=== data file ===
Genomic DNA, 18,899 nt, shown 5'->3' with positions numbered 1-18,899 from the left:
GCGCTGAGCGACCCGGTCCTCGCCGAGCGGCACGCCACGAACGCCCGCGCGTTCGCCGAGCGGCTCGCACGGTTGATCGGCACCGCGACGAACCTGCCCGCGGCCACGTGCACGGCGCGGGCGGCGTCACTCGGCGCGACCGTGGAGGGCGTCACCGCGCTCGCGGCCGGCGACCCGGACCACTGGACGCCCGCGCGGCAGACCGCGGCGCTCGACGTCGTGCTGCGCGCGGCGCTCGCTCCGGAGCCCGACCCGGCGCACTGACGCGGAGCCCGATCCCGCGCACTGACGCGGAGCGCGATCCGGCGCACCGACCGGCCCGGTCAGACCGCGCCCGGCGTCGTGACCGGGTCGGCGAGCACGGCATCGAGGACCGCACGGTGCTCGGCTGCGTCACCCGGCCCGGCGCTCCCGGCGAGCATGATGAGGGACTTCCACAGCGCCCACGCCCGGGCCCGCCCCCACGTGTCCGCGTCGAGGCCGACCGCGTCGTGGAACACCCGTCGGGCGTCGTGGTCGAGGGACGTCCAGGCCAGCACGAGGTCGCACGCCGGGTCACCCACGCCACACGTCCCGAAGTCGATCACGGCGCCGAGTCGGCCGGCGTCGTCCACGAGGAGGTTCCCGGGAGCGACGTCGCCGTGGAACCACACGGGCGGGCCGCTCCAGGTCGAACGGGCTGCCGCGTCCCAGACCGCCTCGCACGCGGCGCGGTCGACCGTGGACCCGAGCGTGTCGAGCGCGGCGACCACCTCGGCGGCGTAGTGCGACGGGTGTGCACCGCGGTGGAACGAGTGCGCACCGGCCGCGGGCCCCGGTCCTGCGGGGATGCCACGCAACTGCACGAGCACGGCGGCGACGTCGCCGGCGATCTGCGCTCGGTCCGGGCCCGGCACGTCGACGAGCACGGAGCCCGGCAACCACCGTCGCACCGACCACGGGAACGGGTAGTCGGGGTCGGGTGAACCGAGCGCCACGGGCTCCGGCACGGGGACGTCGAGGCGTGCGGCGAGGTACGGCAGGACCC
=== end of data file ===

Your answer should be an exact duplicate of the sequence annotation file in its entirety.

Genomic DNA, 18,899 nt, shown 5'->3' with positions numbered 1-18,899 from the left:
GCGCTGAGCGACCCGGTCCTCGCCGAGCGGCACGCCACGAACGCCCGCGCGTTCGCCGAGCGGCTCGCACGGTTGATCGGCACCGCGACGAACCTGCCCGCGGCCACGTGCACGGCGCGGGCGGCGTCACTCGGCGCGACCGTGGAGGGCGTCACCGCGCTCGCGGCCGGCGACCCGGACCACTGGACGCCCGCGCGGCAGACCGCGGCGCTCGACGTCGTGCTGCGCGCGGCGCTCGCTCCGGAGCCCGACCCGGCGCACTGACGCGGAGCCCGATCCCGCGCACTGACGCGGAGCGCGATCCGGCGCACCGACCGGCCCGGTCAGACCGCGCCCGGCGTCGTGACCGGGTCGGCGAGCACGGCATCGAGGACCGCACGGTGCTCGGCTGCGTCACCCGGCCCGGCGCTCCCGGCGAGCATGATGAGGGACTTCCACAGCGCCCACGCCCGGGCCCGCCCCCACGTGTCCGCGTCGAGGCCGACCGCGTCGTGGAACACCCGTCGGGCGTCGTGGTCGAGGGACGTCCAGGCCAGCACGAGGTCGCACGCCGGGTCACCCACGCCACACGTCCCGAAGTCGATCACGGCGCCGAGTCGGCCGGCGTCGTCCACGAGGAGGTTCCCGGGAGCGACGTCGCCGTGGAACCACACGGGCGGGCCGCTCCAGGTCGAACGGGCTGCCGCGTCCCAGACCGCCTCGCACGCGGCGCGGTCGACCGTGGACCCGAGCGTGTCGAGCGCGGCGACCACCTCGGCGGCGTAGTGCGACGGGTGTGCACCGCGGTGGAACGAGTGCGCACCGGCCGCGGGCCCCGGTCCTGCGGGGATGCCACGCAACTGCACGAGCACGGCGGCGACGTCGCCGGCGATCTGCGCTCGGTCCGGGCCCGGCACGTCGACGAGCACGGAGCCCGGCAACCACCGTCGCACCGACCACGGGAACGGGTAGTCGGGGTCGGGTGAACCGAGCGCCACGGGCTCCGGCACGGGGACGTCGAGGCGTGCGGCGAGGTACGGCAGGACCC